No less than 12 districts of Punjab and Haryana — the biggest contributors to the food basket of India covering three lakh acres of farmland of 50,000 farmers in 300 villages — has resulted in over 84 per cent reduction in stubble burning this season. Thanks to the Crop Residue Management (CRM) project — a community-driven initiative of CII Foundation launched initially in 19 villages in 2018, covering 16,000 acres of farmland in Punjab under its ‘Cleaner Air, Better Life’ initiative.
Under the project, the farmers are advised and supported to adopt the environment-friendly alternatives through interventions focused on creating awareness about the hazards of stubble burning, offering them viable alternatives, and supporting them in adopting those viable alternatives, said the spokesperson for the Confederation of Indian Industry (CII).
In 2021, the project covered 226 villages and two lakh acres and resulted in 84 per cent reduction in stubble burning in the intervened farmlands.
Sharing his experience by adopting ecological techniques for handling residue, a marginal farmer with 2.5 acres in Mandour village in Nabha block of Patiala district Gurdarshan Singh said that he had been burning 100 per cent of the stubble due to the lack of knowledge of the alternatives to handle stubble. In 2020, he got associated with the CII Foundation's Crop Residue Burning initiative and hasn't burned stubble since then.
As a small-scale farmer, he said that he could not afford to purchase the required machinery. Earlier, he was spending close to Rs 2,800 per acre on managing stubble, which was a drain on his already-meagre resources.
After associating with the crop residue management project, he started utilizing machines from the Tool Bank and underwent training provided by the project. The knowledge, along with the availability and affordability of agricultural tools has helped him tremendously.
Gurdarshan has been making savings of Rs 1,000 per acre on crop residue management and said that the air in the village feels much fresher and more breathable now.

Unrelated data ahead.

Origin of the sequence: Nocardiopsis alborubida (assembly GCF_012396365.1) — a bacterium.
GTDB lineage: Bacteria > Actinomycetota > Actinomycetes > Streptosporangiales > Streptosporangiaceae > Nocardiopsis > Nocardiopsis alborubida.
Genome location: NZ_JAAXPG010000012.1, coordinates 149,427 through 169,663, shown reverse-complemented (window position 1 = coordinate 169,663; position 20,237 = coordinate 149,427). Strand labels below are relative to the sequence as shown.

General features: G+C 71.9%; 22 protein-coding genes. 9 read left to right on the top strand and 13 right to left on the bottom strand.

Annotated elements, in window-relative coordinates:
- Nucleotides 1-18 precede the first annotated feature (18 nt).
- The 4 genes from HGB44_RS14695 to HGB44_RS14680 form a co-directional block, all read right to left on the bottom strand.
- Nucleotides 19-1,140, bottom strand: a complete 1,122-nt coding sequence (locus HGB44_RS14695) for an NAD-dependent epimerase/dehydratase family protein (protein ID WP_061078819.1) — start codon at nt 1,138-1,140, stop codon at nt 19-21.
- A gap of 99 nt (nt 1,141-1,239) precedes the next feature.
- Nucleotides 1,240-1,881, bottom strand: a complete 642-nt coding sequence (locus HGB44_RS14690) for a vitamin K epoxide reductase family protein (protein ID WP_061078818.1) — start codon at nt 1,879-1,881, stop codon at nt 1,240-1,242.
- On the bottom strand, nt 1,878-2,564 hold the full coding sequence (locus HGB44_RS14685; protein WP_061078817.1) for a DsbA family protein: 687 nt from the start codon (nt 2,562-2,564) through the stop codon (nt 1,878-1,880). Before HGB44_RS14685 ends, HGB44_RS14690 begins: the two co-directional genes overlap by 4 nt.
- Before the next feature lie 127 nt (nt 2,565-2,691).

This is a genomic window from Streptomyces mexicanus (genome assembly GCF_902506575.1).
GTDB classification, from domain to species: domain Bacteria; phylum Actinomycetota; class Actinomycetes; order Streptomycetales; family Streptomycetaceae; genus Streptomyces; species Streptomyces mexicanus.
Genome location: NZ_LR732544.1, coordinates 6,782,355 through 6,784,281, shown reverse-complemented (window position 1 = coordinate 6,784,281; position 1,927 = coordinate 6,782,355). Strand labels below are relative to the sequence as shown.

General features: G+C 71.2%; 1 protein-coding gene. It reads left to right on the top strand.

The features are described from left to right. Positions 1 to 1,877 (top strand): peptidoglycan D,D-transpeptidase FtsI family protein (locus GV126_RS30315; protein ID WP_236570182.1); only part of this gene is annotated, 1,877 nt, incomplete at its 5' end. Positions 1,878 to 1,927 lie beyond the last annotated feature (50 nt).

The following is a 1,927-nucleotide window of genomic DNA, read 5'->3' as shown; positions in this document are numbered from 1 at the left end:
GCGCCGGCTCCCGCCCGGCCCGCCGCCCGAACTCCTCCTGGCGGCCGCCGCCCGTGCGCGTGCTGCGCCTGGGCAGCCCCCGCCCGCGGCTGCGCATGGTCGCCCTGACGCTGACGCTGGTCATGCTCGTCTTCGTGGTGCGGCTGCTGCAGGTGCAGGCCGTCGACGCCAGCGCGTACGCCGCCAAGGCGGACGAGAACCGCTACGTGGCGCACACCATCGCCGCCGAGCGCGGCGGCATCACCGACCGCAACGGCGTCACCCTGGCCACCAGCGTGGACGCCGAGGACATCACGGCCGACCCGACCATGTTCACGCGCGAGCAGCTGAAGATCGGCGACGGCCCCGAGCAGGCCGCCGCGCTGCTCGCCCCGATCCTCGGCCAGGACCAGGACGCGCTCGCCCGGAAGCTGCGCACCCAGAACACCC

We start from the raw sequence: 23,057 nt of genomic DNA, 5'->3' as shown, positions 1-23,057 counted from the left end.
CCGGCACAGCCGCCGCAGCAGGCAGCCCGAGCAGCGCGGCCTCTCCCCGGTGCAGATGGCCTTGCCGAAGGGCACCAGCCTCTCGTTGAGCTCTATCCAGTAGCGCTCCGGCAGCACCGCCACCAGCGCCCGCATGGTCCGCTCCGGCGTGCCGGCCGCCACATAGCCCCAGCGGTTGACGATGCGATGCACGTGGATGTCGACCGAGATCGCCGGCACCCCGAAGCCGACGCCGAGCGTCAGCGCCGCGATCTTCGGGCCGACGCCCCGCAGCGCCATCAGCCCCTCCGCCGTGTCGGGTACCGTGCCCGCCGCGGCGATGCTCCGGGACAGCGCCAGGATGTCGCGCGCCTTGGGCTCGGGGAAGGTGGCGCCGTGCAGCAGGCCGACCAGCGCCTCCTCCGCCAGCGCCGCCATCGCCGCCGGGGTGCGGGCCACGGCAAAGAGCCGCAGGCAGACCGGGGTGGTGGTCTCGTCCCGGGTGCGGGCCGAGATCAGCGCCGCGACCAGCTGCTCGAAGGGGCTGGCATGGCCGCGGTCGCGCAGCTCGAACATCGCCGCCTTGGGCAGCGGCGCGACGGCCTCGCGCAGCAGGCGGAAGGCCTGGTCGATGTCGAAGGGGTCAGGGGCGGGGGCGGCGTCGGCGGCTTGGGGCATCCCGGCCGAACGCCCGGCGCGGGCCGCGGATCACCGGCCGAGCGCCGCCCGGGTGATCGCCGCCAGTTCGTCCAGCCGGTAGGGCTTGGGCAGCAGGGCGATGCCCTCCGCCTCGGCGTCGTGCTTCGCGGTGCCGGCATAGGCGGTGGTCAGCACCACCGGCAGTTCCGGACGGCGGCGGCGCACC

Asking farmers for a behavioural change, Rajesh Kumar, 36, a farmer with five acres of farm in Dholu village of Fatehabad district in Haryana, learnt about the crop residue management initiative in 2019.
He began participating to learn more about the alternatives to stubble burning and the support the CII Foundation could offer. As a marginal farmer with limited financial means, Rajesh found the Tool Bank very useful. He could now easily access advanced agriculture tools needed to manage paddy waste such as Superseeder and Rotavator, which were unaffordable earlier.
With this assistance, Kumar decided to treat the paddy stubble ex-situ. He claimed that the Happy Seeder, Mulcher, Zero Till, and MB Plough have all been very useful in managing crop residue.
Enumerating the success story, CII Foundation CEO Seema Arora said that CII is working to bring industry resources, both financial and technical, to support community initiatives at the grassroots.
This has helped popularize alternate technological solutions among farmers. In the villages where CII is working, incidents of stubble burning have drastically reduced. Other farmers are learning from the experience, creating a positive cycle of change, she added.